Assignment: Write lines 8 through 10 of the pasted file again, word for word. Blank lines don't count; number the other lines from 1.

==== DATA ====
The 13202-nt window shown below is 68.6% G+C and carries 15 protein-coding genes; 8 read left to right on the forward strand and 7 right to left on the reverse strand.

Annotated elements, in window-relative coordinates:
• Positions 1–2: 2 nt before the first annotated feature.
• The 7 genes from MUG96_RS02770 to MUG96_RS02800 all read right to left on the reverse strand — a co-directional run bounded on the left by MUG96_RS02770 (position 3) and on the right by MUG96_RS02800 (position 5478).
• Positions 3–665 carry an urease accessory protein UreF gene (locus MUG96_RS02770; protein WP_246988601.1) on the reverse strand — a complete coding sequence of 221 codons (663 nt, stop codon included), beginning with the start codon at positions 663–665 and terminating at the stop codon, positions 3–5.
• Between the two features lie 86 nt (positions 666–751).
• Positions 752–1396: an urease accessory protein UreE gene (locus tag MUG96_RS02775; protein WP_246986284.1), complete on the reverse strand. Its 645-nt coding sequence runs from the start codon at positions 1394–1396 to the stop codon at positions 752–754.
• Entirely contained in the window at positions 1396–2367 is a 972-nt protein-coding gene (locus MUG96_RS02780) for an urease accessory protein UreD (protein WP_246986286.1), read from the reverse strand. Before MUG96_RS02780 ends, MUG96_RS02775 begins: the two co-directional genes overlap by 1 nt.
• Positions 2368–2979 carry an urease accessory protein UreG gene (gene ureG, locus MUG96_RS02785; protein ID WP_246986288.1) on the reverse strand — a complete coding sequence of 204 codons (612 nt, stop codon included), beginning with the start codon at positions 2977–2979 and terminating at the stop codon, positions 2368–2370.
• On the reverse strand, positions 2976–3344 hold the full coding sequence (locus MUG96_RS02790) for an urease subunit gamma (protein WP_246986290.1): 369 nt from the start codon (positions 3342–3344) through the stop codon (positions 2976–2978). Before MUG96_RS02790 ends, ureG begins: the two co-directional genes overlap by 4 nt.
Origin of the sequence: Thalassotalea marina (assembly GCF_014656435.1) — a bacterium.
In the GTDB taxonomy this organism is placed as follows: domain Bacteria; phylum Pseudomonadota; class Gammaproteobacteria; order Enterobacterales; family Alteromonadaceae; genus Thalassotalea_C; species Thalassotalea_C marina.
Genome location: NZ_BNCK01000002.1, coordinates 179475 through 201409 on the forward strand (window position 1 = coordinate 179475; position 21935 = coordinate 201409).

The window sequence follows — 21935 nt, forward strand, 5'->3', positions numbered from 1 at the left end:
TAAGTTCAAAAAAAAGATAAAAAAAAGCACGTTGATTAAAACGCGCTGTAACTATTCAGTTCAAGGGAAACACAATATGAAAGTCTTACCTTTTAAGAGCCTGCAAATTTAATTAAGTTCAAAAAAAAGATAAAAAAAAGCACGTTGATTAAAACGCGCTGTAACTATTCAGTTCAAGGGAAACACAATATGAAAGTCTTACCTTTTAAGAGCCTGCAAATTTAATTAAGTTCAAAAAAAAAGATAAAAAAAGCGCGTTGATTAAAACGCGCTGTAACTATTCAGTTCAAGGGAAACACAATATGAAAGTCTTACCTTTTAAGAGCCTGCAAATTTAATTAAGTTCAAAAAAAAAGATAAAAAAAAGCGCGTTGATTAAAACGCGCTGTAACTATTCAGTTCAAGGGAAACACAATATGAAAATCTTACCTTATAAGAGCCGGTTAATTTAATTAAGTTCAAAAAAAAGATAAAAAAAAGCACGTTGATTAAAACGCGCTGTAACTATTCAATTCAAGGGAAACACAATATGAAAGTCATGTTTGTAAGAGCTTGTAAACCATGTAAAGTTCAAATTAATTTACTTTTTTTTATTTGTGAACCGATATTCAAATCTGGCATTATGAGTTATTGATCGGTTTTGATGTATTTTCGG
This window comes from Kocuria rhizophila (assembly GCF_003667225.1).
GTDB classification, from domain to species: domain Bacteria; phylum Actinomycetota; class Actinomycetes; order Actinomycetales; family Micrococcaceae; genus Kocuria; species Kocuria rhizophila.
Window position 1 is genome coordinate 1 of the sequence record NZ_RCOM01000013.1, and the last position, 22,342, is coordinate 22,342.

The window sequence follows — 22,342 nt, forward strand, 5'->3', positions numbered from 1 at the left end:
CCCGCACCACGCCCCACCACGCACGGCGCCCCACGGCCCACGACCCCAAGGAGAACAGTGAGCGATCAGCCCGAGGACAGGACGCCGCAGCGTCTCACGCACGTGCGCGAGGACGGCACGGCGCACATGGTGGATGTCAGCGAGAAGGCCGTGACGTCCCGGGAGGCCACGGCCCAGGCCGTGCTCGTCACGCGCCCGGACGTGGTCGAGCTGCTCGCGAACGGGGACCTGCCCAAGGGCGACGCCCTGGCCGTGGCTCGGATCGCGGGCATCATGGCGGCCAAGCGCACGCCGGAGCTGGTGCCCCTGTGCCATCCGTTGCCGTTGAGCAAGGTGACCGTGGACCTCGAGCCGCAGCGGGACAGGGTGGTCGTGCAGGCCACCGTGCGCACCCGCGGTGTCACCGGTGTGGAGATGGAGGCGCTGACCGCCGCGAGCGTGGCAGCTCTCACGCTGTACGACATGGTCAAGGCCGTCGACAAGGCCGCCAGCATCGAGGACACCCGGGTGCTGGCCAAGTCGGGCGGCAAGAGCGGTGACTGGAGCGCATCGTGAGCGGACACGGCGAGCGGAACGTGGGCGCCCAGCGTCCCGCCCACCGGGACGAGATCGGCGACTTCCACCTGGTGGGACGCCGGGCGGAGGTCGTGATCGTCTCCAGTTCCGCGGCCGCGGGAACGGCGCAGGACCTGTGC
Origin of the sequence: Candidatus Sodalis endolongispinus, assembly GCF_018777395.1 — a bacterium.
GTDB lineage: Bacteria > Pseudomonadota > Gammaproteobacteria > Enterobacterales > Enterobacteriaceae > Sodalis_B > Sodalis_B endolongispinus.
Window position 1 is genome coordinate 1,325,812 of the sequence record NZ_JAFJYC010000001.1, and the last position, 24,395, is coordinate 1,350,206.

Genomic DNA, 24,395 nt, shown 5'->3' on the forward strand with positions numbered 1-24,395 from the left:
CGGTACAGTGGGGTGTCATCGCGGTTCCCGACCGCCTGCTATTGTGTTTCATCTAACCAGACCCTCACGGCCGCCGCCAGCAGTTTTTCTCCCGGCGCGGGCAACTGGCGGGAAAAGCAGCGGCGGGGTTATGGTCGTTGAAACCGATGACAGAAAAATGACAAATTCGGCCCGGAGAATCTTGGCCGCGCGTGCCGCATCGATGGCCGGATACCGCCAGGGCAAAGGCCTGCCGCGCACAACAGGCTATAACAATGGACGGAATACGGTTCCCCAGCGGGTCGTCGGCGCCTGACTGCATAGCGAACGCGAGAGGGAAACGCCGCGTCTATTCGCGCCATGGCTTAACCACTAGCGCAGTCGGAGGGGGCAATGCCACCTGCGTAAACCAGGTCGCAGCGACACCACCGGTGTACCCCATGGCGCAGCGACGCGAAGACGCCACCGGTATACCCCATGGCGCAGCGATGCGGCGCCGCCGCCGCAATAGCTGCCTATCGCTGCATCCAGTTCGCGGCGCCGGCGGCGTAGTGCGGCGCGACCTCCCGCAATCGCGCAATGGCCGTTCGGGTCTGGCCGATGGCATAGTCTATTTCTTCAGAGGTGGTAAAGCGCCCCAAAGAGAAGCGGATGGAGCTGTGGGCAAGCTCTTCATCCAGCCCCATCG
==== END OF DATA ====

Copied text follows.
• Entirely contained in the window at positions 1396–2367 is a 972-nt protein-coding gene (locus MUG96_RS02780) for an urease accessory protein UreD (protein WP_246986286.1), read from the reverse strand. Before MUG96_RS02780 ends, MUG96_RS02775 begins: the two co-directional genes overlap by 1 nt.
• Positions 2368–2979 carry an urease accessory protein UreG gene (gene ureG, locus MUG96_RS02785; protein ID WP_246986288.1) on the reverse strand — a complete coding sequence of 204 codons (612 nt, stop codon included), beginning with the start codon at positions 2977–2979 and terminating at the stop codon, positions 2368–2370.
• On the reverse strand, positions 2976–3344 hold the full coding sequence (locus MUG96_RS02790) for an urease subunit gamma (protein WP_246986290.1): 369 nt from the start codon (positions 3342–3344) through the stop codon (positions 2976–2978). Before MUG96_RS02790 ends, ureG begins: the two co-directional genes overlap by 4 nt.